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July 5 – 10, 2022

Hiroshi Senju, Waterfall, 2014, acrylic pigments on Japanese mulberry paper, 71.6 x 179 inches/182 x 455 cm
Jane Lee, Mood II, 2022, acrylic paint, acrylic heavy gel on mixed medium, 6.1 x 5.9 x 2.2 inches/15.5 x 15 x 5.5 cm each
Edward Burtynsky, Polders, Grootschermer, The Netherlands, 2011, chromogenic color print, 64 x 48 inches/162.6 x 122 cm
Golnaz Fathi, Untitled, 2021, mixed media on canvas, 35.4 x 82.7 inches/90 x 210 cm
Chun Kwang Young, Aggregation 18 - OC060 (Star 6), 2018, mixed media with Korean mulberry paper, 43.25 inches/110 cm tondo
Judith Murray, Conclave, 2021, oil on linen, 50 x 54 inches/127 x 137.2 cm
Kim Jae-Il, Vestige (collision-white), 2019, acrylic on fiberglass resin, 51.25 x 51.25 x 1.75 inches/130 x 130 x 4.5 cm
Miya Ando, Tsugomori (The Moon Hides/The Time When Moonlight Disappears, The Night Before the New Moon) March 5 2022, 2022, micronized pure silver, pigment and urethane on aluminum, 42 x 42 inches/106.7 x 106.7 cm
Osi Audu, Masked Head 17, 2021, pastel and yarn on paper mounted on canvas, 24 x 24 inches/61 x 61 cm
Tayeba Lipi, Trapped - 2, 2013, stainless steel razor blades and exposed drawing on mirror polished stainless steel, 29.9 x 20.1 inches/76 x 51 cm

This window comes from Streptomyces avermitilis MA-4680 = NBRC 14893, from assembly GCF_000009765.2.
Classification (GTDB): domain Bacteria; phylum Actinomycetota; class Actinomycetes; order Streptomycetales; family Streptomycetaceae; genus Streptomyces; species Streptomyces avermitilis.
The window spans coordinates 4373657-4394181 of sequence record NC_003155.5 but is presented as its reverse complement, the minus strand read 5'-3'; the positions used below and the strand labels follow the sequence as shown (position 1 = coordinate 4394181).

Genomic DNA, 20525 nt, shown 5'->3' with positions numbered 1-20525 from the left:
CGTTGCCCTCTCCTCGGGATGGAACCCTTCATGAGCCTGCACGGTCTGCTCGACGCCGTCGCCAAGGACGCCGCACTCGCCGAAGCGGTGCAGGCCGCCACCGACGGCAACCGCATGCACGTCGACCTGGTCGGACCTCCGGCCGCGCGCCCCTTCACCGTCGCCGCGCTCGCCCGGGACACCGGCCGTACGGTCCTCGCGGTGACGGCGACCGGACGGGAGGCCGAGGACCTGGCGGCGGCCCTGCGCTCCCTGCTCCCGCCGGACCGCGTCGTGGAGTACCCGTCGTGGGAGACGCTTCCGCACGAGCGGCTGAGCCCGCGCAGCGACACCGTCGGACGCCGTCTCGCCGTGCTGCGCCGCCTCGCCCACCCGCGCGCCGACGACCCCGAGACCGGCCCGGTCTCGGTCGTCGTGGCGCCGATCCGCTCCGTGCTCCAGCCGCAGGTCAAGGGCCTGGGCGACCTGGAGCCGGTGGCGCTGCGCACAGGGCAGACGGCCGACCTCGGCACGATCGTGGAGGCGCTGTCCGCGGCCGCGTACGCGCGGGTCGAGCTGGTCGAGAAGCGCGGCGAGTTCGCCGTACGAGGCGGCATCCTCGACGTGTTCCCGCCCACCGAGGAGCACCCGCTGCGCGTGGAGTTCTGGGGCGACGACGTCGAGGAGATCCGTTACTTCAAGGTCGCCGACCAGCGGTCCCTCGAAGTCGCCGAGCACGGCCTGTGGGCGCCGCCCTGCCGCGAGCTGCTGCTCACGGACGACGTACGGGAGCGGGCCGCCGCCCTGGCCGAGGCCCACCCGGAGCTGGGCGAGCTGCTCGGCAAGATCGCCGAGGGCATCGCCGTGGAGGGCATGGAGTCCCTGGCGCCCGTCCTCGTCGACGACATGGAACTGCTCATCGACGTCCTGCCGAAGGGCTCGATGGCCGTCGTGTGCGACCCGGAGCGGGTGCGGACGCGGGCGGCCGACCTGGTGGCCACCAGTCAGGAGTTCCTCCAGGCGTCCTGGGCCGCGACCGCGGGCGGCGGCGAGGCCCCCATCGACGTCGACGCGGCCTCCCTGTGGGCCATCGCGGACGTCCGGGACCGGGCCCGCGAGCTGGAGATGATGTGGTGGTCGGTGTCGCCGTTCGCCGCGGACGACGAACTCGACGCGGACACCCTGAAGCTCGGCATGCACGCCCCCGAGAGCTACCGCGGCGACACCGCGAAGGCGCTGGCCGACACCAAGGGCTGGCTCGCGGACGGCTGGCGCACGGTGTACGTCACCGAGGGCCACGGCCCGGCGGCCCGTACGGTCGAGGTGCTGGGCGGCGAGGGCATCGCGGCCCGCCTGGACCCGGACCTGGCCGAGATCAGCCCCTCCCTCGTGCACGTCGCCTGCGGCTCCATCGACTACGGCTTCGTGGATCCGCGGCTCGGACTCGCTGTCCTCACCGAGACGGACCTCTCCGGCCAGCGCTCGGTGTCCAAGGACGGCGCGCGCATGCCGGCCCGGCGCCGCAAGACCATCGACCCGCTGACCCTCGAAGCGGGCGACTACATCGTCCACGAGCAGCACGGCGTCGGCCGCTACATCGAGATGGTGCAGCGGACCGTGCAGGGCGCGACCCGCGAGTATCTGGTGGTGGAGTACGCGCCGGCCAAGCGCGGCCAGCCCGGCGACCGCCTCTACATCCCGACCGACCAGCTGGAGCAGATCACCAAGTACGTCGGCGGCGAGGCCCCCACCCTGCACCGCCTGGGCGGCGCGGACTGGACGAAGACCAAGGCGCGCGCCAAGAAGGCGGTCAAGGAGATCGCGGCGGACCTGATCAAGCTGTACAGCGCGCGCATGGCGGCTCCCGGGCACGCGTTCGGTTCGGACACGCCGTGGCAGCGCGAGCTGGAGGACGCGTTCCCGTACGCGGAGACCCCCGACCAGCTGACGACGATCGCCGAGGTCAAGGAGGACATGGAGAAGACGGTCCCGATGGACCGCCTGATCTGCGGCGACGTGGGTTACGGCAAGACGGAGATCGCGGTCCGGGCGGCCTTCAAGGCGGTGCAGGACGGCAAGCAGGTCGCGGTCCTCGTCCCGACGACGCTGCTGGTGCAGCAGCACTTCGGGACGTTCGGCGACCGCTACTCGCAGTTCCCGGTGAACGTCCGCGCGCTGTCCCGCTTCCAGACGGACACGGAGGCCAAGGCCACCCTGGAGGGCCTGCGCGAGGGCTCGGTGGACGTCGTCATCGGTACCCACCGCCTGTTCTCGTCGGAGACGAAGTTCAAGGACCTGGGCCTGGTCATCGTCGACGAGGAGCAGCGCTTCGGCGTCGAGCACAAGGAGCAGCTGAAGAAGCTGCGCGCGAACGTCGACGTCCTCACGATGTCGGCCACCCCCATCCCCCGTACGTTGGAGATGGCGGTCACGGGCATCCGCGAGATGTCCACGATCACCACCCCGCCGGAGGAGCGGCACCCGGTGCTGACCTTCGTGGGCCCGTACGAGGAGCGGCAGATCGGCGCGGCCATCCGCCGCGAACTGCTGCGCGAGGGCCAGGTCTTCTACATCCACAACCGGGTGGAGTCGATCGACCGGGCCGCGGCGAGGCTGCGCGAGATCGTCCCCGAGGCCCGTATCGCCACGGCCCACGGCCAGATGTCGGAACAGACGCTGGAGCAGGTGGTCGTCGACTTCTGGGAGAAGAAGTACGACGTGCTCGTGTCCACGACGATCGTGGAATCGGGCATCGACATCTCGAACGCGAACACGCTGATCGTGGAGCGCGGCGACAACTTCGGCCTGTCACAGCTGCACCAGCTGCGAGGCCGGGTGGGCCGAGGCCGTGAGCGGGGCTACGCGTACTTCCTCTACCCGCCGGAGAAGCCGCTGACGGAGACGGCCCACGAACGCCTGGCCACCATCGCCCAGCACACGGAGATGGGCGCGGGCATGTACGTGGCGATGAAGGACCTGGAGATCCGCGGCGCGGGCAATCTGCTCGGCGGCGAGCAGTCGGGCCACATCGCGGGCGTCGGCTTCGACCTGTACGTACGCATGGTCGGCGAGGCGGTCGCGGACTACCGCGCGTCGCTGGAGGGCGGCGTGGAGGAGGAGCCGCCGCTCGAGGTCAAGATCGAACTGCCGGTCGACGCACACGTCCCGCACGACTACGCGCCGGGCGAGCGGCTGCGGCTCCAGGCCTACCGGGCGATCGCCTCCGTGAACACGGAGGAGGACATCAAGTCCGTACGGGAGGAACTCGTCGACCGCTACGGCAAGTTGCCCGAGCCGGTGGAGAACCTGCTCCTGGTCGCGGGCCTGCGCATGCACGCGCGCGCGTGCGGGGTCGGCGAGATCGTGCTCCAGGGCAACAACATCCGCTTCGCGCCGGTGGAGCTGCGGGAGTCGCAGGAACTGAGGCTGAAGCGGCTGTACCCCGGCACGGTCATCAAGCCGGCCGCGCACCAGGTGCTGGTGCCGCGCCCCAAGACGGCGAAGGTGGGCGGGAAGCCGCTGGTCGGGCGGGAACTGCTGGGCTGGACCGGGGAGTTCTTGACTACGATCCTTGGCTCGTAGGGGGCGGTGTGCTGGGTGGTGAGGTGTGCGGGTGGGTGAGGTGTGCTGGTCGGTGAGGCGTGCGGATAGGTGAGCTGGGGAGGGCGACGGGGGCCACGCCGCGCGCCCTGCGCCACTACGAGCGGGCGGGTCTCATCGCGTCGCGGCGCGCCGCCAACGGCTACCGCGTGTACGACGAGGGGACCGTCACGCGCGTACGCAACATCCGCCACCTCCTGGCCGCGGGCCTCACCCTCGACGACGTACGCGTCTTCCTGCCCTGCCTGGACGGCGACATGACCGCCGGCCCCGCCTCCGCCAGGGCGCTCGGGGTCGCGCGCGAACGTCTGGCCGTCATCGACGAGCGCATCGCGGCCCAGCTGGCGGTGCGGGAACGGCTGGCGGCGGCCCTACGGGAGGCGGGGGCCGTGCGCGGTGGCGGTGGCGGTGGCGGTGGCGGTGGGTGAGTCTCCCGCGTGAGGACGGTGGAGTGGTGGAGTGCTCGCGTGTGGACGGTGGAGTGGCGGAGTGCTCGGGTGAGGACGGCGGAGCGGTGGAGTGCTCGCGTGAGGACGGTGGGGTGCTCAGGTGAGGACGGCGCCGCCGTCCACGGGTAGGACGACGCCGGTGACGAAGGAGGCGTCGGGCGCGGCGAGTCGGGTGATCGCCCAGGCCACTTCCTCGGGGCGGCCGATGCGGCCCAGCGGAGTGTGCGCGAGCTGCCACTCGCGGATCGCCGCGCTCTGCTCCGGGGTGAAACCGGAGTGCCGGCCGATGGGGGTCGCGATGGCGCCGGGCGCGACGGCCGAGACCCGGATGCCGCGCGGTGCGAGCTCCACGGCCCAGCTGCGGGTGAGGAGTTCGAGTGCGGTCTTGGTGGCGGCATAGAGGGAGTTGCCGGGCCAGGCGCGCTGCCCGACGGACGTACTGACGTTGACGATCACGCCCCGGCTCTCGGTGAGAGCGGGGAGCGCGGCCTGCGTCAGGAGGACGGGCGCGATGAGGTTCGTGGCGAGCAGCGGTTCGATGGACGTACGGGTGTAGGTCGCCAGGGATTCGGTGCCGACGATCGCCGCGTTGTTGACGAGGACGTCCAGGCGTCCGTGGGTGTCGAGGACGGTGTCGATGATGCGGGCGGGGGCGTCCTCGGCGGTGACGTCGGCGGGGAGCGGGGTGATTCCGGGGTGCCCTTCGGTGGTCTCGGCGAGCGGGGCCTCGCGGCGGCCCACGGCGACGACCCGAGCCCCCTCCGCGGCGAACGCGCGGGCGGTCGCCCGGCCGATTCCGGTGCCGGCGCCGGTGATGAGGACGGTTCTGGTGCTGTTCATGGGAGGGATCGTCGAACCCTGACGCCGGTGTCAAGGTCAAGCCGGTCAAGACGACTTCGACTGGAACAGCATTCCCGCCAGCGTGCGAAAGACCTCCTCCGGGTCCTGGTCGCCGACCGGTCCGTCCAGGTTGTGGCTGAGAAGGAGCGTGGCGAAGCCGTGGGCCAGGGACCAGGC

Robert Yasuda, Alliance, 2021, acrylic and fabric on wood, 66 x 42 inches/167.6 x 114.3 cm
Susan Weil, Squared Circle, 2021, acrylic on canvas, 33.5 x 33.5 x 3.75 inches/85.1 x 85.1 x 9.5 cm
Karen Knorr, Mahasattva’s Sacrifice, Ajanta Caves, 2013, colour pigment print on Hahnemühle Fine Art Pearl Paper, 48 x 60 inches/122 x 152 cm
Robert Polidori, AMI.04.001, Attique du Midi, Aile du Midi - Attique, Château de Versailles, France, 2005, archival Pigment Inkjet Print, 54 x 40 inches/137.2 x101.6 cm
Steve McCurry, Jodhpur Fruit Vendor, India, 1996, ultrachrome print, 30 x 40 inches/76.2 x 101.6 cm
Sebastião Salgado, Marine Iguana, Galápagos, Ecuador, 2004, gelatin silver print, 68 x 50 inches/172.7 x 127 cm
Ricardo Mazal, Mayo 10.10, 2010, oil on linen, 78 x 60 inches/198.1 x 152.4 cm
Zheng Lu, Airily Surging, 2019, stainless steel, 49.25 x 35.4 x 51.25 inches/125 x 90 x 130 cm
Sohan Qadri, Untitled, 2007, ink and dye on paper, 55 x 39/139.7 x 99.1 cm

About This Exhibition

For the first of a regular series of exhibitions at London’s new arts hub Cromwell Place, we are pleased to present painting, sculpture, installations and photography by a global group of artists representing more than two decades of gallery history.
When we opened our doors in New York City in 2000, it was with a mission to show that some of the best, most meaningful art was being created by artists with a global outlook who were deeply engaged in cross-cultural explorations. The inter-mingling of cultures became, and remains, the premise of our programming. 

Miya Ando, Osi Audu, Edward Burtynsky, Golnaz Fathi, Kim Jae-Il, Karen Knorr, Jane Lee, Tayeba Lipi, Zheng Lu, Ricardo Mazal, Steve McCurry, Judith Murray, Robert Polidori, Sohan Qadri, Sebastião Salgado, Hiroshi Senju, Susan Weil, Robert Yasuda, Chun Kwang Young